June 2009

Belfair: Golf and a Whole Lot More

Author: Paul deVere

It’s labeled a “private golf community.” While golf is definitely king at Belfair, the “community” part of that label is the glue that binds residents together. “Sure, it’s a wonderful golf community. But it’s a lot more than golf,” said William Thorpe, a retired orthopedic surgeon and Belfair resident. Thorpe doesn’t hold back. “We’re surrounded by a community of the most caring, educated, interesting and interested individuals that I have ever experienced in my life.”

Veterinarian Will Fuller agreed. “Belfair is a very caring community. It rallies around residents. Should anything happen, they’re there, in huge numbers,” Fuller said. “The latest example,” he continued, “was when a house was hit by lightning and it burned to the ground. The community has gone out of its way to help the young couple who lived there. We’re offering anything we can do for them, any care we can provide,” Fuller said.

Veronica “Ronnie” Godshalk, Business Department Chair at USCB, elaborated. “Our daughter had gone over and done some dog sitting for them. So we immediately reached out to the family, the whole community did. E-mails have already gone around providing help and assistance for the family, their children, their dogs, whatever. We’ve put them up at one of the cottages with a full- stocked refrigerator. That just speaks for the community. It’s such a welcoming environment,” Godshalk said.

When Belfair was initially conceived, golf was definitely the big drawing card. The developers brought in world-renowned architect, Tom Fazio, to build the West Course. When it opened in 1996, Links Magazine called it, “the finest set of golf holes in the Lowcountry, if not on the East Coast.” Fazio also built Belfair’s East Course in 1999.

But also included in the plan was a soccer field, basketball court, tennis courts, fitness center, sand volleyball court, picnic areas, and swimming pools. The idea was to provide a setting for market that not only included retirees and empty nesters, but working professionals and families. Based on the resident mix at Belfair, the idea succeeded.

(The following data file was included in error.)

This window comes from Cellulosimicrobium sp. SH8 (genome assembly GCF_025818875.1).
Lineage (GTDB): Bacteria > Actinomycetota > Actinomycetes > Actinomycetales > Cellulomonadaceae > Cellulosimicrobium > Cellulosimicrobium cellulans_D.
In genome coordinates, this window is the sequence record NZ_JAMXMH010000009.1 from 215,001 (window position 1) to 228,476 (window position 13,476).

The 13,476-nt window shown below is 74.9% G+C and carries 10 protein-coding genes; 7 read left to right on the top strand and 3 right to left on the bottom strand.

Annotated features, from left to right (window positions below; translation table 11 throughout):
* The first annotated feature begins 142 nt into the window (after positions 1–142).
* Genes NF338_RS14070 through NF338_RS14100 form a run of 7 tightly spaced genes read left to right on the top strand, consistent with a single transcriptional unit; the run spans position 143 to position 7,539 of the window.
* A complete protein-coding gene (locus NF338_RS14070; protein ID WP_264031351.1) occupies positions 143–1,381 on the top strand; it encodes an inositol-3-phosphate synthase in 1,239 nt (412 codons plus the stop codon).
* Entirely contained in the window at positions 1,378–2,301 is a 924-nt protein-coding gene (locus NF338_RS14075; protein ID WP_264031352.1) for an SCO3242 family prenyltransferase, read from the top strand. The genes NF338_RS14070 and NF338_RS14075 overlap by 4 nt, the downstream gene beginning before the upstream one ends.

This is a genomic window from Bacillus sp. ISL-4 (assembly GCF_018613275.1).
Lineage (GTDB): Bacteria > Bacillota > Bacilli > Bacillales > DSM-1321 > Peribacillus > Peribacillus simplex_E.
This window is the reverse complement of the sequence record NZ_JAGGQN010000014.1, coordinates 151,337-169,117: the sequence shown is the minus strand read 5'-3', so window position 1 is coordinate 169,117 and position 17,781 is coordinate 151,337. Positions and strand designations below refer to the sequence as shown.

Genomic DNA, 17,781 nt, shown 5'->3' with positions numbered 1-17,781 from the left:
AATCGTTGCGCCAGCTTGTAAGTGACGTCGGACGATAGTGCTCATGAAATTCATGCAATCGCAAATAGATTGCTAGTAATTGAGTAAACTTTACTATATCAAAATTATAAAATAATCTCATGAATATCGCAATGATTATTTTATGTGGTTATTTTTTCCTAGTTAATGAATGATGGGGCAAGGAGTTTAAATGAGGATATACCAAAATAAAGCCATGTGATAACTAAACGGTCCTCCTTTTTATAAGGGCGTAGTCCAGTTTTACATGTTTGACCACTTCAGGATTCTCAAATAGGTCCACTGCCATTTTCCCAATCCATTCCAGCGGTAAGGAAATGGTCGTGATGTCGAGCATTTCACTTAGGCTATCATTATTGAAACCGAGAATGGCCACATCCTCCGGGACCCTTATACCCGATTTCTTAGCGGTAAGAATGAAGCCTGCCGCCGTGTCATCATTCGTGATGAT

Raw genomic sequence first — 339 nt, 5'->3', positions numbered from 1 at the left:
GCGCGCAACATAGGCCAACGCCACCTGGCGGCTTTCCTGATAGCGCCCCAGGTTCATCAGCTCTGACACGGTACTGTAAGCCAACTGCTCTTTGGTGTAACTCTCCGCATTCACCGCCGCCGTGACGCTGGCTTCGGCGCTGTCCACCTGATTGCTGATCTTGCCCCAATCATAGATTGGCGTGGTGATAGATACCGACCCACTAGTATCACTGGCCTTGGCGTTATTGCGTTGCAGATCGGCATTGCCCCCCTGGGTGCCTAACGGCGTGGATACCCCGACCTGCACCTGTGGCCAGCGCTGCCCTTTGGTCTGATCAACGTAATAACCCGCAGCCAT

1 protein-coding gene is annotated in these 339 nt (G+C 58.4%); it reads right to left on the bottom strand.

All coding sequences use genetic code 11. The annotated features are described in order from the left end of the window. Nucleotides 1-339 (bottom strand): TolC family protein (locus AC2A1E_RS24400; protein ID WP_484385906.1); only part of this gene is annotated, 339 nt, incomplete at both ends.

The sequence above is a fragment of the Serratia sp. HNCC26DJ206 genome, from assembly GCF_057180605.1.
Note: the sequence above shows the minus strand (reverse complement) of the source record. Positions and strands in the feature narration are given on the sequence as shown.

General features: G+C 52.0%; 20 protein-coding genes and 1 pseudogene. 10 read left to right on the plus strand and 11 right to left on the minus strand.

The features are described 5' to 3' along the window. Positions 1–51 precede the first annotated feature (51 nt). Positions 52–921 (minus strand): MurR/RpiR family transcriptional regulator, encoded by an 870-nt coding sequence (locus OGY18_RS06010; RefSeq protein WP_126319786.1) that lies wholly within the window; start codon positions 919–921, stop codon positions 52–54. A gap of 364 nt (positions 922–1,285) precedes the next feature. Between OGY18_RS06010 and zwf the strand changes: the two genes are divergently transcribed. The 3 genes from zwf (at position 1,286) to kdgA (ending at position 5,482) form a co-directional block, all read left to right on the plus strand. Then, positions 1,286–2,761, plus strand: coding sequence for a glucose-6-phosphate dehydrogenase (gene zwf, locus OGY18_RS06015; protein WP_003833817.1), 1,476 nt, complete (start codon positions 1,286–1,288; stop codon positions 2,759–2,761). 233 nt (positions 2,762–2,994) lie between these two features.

“We are definitely multi-generational,” said David Porter, Belfair’s general manager. He divided the residents into three basic categories: retirees, residents who chose to retire early, and business owners and professionals with families.
Godshalk and her family fall into that third group. “We had come down (from Philadelphia) and spent summers and school breaks on Hilton Head. We wanted to come down and live here permanently. We wanted to be centrally located in Bluffton because we have children who go to school at Hilton Head Prep, I had taken a position at the university, and my husband travels frequently. So we needed (our home) to be convenient to the Savannah airport, too. We thought somewhere, mid-way, would make sense for all of us,” Godshalk said.
What also made sense was the fact that Godshalk, with a single-digit handicap, her son Tim and husband, Bob, were all golfers. Daughter Lauren has since taken up the game. “At first, we thought children there might be a problem. Actually, it’s turned out to be a great benefit. Everyone was so welcoming. Our son is top golfer at Hilton Head Prep. He enjoys the members and they enjoy him. They have great putting contests, and Tim has become friendly with one of our young men who plays on the Nationwide Tour,” Godshalk said.
Fuller fits, more or less, in the middle group. He sold his veterinary clinic in Boston and became a full-time resident at Belfair three years ago. He now practices at Coastal Veterinary Clinic, a few minutes from Belfair’s entrance, three times a week, and plays golf four times a week. “Nice life,” he said.